Rwanda’s National Public Prosecution Authority has revealed that the Democratic Republic of Congo and Uganda host the largest number of fugitives wanted for their role in the 1994 Genocide.
This as the tiny East African country marks the 25th commemoration of the 1994 Genocide against the Tutsi.
According to the prosecution, DR Congo is home to 372 indicted Genocide suspects and Uganda 260. Malawi has the third largest concentration of Genocide fugitives, with 47.
Together, the three African countries host more Genocide fugitives than all other foreign countries combined.
According to The New Times, Rwanda has in the last 12 years, sent more than 1,000 Genocide indictments to 32 countries in Africa, Europe, North America, and New Zealand.
In Europe, France and Belgium host the largest number of indicted suspects 42 and 39, respectively.
Other regional countries with Genocide fugitives, the prosecution says, include Tanzania, 37, Kenya, 30, and Congo-Brazzaville, which hosts 16 indicted suspects.
The US hosts 23 indicted Genocide suspects, while The Netherlands has 15 on its territory.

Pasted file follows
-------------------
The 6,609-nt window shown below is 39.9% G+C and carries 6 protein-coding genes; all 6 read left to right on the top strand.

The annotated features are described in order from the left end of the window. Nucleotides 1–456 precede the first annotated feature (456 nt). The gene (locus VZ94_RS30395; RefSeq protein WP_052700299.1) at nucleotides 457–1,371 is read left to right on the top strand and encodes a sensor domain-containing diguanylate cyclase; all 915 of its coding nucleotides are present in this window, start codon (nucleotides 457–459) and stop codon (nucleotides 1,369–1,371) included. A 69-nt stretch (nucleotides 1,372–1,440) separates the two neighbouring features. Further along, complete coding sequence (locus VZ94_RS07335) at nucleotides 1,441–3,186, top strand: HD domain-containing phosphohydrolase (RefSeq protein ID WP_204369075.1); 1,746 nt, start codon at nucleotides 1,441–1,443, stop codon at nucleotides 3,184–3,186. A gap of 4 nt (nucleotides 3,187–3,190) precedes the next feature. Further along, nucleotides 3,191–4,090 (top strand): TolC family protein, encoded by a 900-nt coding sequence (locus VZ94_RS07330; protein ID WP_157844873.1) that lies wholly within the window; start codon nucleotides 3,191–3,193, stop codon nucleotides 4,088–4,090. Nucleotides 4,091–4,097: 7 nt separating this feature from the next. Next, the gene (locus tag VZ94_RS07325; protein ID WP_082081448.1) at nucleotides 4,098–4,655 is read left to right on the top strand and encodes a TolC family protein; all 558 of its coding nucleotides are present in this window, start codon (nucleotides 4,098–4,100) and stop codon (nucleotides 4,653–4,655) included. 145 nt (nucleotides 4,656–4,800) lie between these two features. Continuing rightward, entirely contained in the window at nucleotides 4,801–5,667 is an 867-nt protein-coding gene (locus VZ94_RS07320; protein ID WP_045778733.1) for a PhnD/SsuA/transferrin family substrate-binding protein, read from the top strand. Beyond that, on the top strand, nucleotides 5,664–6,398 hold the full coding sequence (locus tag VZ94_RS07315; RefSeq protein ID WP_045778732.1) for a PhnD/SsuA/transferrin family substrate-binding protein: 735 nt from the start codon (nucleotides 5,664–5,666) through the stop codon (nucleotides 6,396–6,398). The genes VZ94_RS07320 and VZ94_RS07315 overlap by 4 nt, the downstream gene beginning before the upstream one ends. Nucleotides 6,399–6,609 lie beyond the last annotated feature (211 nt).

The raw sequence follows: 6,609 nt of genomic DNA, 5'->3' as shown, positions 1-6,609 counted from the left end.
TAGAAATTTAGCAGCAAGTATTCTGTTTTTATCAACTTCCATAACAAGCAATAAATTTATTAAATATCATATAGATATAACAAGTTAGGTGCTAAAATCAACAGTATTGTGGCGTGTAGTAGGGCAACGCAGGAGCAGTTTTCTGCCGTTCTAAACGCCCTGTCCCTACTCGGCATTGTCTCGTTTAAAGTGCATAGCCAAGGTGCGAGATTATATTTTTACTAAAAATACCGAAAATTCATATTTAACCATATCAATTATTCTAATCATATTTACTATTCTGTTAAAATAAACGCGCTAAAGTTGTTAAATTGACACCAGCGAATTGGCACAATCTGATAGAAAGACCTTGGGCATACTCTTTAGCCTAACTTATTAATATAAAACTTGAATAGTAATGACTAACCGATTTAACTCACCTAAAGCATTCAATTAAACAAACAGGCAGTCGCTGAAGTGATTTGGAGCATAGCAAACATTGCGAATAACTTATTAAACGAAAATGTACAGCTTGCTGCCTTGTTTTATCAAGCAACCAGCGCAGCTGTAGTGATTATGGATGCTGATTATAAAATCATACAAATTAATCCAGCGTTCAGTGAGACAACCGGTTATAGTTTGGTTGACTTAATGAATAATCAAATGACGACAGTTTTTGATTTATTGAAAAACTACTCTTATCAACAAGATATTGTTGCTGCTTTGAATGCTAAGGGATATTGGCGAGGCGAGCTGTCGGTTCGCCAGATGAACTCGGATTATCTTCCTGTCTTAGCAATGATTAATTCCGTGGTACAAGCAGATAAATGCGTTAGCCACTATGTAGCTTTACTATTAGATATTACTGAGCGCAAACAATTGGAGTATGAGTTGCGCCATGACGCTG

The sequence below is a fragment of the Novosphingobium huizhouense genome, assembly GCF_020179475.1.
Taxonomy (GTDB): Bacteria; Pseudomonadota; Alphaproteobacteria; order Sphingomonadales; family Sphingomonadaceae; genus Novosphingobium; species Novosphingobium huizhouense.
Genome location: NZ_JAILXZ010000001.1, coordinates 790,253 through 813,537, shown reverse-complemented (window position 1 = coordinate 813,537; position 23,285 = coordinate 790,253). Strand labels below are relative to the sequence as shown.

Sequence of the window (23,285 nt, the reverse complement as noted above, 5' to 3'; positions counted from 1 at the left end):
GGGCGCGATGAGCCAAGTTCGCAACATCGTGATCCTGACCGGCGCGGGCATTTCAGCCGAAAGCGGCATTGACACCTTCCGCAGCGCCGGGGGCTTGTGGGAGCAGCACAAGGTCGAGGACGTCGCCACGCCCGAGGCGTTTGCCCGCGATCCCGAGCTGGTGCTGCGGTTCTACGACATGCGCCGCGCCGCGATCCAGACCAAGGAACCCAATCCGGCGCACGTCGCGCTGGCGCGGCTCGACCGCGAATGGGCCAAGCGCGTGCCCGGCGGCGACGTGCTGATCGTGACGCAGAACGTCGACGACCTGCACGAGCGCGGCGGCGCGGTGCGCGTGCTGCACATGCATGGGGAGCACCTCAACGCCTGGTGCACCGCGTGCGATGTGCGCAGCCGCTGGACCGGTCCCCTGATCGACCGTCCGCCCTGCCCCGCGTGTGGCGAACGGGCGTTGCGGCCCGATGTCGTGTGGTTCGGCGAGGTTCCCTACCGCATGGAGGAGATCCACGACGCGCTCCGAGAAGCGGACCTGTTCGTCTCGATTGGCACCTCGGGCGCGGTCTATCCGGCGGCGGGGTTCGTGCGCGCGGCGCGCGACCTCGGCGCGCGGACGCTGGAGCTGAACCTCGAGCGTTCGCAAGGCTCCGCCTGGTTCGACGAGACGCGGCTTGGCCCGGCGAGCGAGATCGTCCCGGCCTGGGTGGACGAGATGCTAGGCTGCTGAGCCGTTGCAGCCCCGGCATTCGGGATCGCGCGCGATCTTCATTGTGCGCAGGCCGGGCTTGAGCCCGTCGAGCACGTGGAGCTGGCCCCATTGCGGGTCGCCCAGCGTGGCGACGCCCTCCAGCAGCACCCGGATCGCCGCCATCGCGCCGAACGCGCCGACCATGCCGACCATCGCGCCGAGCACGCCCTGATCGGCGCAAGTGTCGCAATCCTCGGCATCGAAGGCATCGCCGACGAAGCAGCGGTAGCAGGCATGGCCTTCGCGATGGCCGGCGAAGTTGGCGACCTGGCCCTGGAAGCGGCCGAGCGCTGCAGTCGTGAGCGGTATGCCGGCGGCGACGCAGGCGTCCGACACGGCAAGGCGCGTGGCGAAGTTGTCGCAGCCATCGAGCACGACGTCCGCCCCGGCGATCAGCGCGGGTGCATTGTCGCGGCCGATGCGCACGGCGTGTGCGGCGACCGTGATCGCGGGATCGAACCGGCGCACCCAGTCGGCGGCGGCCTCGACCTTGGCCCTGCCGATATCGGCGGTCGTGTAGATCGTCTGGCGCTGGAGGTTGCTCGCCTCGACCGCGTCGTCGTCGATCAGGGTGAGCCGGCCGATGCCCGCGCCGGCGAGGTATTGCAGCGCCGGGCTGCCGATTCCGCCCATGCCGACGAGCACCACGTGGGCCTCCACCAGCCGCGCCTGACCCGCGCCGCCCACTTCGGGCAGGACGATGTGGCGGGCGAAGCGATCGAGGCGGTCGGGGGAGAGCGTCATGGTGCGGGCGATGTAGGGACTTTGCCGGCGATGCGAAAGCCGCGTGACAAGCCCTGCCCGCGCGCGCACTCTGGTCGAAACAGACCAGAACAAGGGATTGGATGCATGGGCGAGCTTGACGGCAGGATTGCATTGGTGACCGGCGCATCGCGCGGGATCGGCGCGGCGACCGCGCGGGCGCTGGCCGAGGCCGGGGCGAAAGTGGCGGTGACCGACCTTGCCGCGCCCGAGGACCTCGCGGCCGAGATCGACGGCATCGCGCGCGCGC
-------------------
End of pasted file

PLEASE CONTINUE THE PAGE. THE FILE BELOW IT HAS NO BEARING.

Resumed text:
Meanwhile, a total of 19 fugitives were returned to Rwanda, through extradition or deportation, by the International Criminal Tribunal for Rwanda (ICTR), Uganda, US, Canada, The Netherlands, Denmark and Norway.
As Watchdog reported, five fugitives suspected of taking part in the 1994 Genocide against Tusti are under investigation by war crimes unit of the Metropolitan Police.
The investigation comes after unit received the warrants from Rwanda last year over allegations relating to the genocide 25 years ago.
An estimated 1,000,000 Rwandans died in 100 days of slaughter and ethnic cleansing between April and July 1994.
The force’s war crimes unit, part of the counter-terrorism command, received a referral from Rwandan authorities in January 2018.
It related to five individuals in the UK and allegations of genocide offences in Rwanda dating from around 1994, she said in a statement.
The suspects are; Celestin Mutabaruka, 63, from Kent; Vincent Brown, also known as Vincent Bajinya, 59, from Islington, north London; Celestin Ugirashebuja, 66, from Essex; Charles Munyaneza, 61, from Bedford; and Emmanuel Nteziryayo, from Manchester.
All five deny the allegations against them and involvement in the Genocide.
In July 2017 five men with the same names, all of Hutu ethnicity, had an extradition bid to have them returned to Rwanda blocked by the UK High Court.
At the time judges agreed there was a real risk they would be denied a fair trial if they were returned.
On Sunday, Rwanda and the world marked the 25-year anniversary since more than 1,000,000 people were killed in one of the world’s worst genocides since the Second World War.
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